$$\begin{aligned} \textrm{RMS} = \sqrt{\frac{1}{n}\sum _{i=1}^{n} x_i^2} \end{aligned}$$

Neural network models

We investigate the relationship between motion input data and muscle activity that can be learned by a neural network to generate an artificial muscle activity. The models are trained on angular position, velocity, and acceleration for each joint to predict the corresponding muscle activity. In a matter of supervised learning, we compare the predicted muscle activity to the smoothed (1) recorded muscle activity. The recurrent neural network is compared to two other network types: a basic vanilla feedforward network and a more complex convolutional network. Besides the different architectures, the models are also evaluated on different training approaches. These approaches include training on different subjects’ data: distinguishing between a general model that has been trained on several subjects, a general model which was fine-tuned on subject-specific data, and an exclusively subject-specific model trained on the data of one subject (the last recorded subject) only. The architectures are evaluated by the general model trained and tested on multiple subjects ("Comparison of the network architectures" section). For the evaluation of the different training approaches, one subject is excluded from the training data set to, later on, test the model on unseen subject data (Results "Performance for new subjects" section). Therefore, the training set consists of 15 repetitions of \(n-1\) motions (all motions except one), leaving 2 repetitions for \(n-1\) motion for the training set and one repetition \(n-1\) motion for the validation set. The excluded \(n-1\) motion is later used to evaluate the performance to generate new motions (Results "Generalization property for new motion" section). Finally, we demonstrate with the Leave-One-Out (LOO) method that the results obtained above can be reproduced with a separate subject from all other subjects (see "Leave One Out method: determine variation between subjects" section). In the LOO method, one other subject is left out of each run such that the model can be evaluated based on this subject. After running across all subjects, the average value can be determined. We also removed two motions from the pool and used these as a new test data set for the new motion. These are a simple shoulder flexion and a complex relay handover motion. In "How many repetitions of a motion are required for learning?" section we analyze how many repetitions of a movement are required for learning.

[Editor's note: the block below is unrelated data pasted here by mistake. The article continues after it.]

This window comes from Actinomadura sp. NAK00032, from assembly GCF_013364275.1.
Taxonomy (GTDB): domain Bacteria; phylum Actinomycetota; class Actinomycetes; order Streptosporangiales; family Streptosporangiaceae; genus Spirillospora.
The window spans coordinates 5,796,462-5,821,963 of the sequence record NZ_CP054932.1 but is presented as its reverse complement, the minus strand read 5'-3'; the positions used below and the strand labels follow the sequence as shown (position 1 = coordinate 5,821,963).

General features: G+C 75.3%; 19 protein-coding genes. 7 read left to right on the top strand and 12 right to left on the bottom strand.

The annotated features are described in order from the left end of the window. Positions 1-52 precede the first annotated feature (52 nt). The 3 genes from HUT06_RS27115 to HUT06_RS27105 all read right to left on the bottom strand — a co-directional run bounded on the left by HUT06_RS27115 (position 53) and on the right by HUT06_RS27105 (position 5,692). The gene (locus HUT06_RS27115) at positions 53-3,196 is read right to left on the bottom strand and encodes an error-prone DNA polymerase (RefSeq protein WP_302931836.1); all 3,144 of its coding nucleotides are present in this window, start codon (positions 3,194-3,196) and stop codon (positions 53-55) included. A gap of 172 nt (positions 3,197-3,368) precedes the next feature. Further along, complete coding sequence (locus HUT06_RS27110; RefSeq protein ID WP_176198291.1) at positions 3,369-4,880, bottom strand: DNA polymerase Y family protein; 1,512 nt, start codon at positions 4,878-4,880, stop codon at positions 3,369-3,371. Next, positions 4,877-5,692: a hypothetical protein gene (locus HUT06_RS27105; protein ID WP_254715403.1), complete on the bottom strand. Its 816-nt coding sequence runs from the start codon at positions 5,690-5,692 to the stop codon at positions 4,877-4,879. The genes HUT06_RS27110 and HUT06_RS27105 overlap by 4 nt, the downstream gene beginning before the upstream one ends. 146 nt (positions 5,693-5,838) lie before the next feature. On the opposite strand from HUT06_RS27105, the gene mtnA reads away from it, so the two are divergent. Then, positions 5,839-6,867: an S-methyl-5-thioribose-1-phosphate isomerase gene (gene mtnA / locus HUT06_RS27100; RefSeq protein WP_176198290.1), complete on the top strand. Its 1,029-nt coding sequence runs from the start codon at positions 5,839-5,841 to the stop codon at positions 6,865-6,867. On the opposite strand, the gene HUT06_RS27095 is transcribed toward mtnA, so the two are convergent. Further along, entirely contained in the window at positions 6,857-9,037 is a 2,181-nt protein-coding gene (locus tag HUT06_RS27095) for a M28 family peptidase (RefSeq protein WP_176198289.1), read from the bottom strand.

The FNN is feed with a vector containing multiple motion sequences at ones, whereas the LSTM and CNN are feed with one motion sequence at a time. Each neuronal network predicts the activity of all muscle simultaneously taking the synergistic nature of agonist and antagonist muscles into account.

All networks are implemented with the Keras API [39]. The networks use an adaptive learning rate optimization algorithm called Adam [40] to change the learning rate and weights to reduce the loss. The loss is the prediction error of the neural network computed in our case by the mean squared error loss function (2). Through backpropagation, the loss is transferred from one layer to another and the weights are modified depending on the losses so that the loss is minimized. The rectified linear activation function (ReLu) (3) is used in the hidden layers which describe the transformation from input to output from a node. To prevent overfitting, an early stopping with a patience of 5 epochs and dropout layers (that can randomly set input units to zero) are implemented.

$$\begin{aligned} \textrm{MSE}&= \frac{1}{n}\sum _{i=1}^{n} (y_i-x_i)^2,\end{aligned}$$
$$\begin{aligned} f(x)&= \textrm{max}(x,0)= {\left\{ \begin{array}{ll} x &{} \textrm{if}\;\; x >0, \\ 0 &{} \textrm{otherwise}\, \end{array}\right. } \end{aligned}$$
Fig. 2
figure 2

a Motion trajectory (in terms of angular position, velocity, and acceleration) and muscle biceps signal as well as the artificially generated signal for flexion and extension of the elbow. b Visualization of the new motion, pointing to three points in space (the three points are indicated by the black crosses and trajectory indicated by the dashed line)

Recurrent neural networks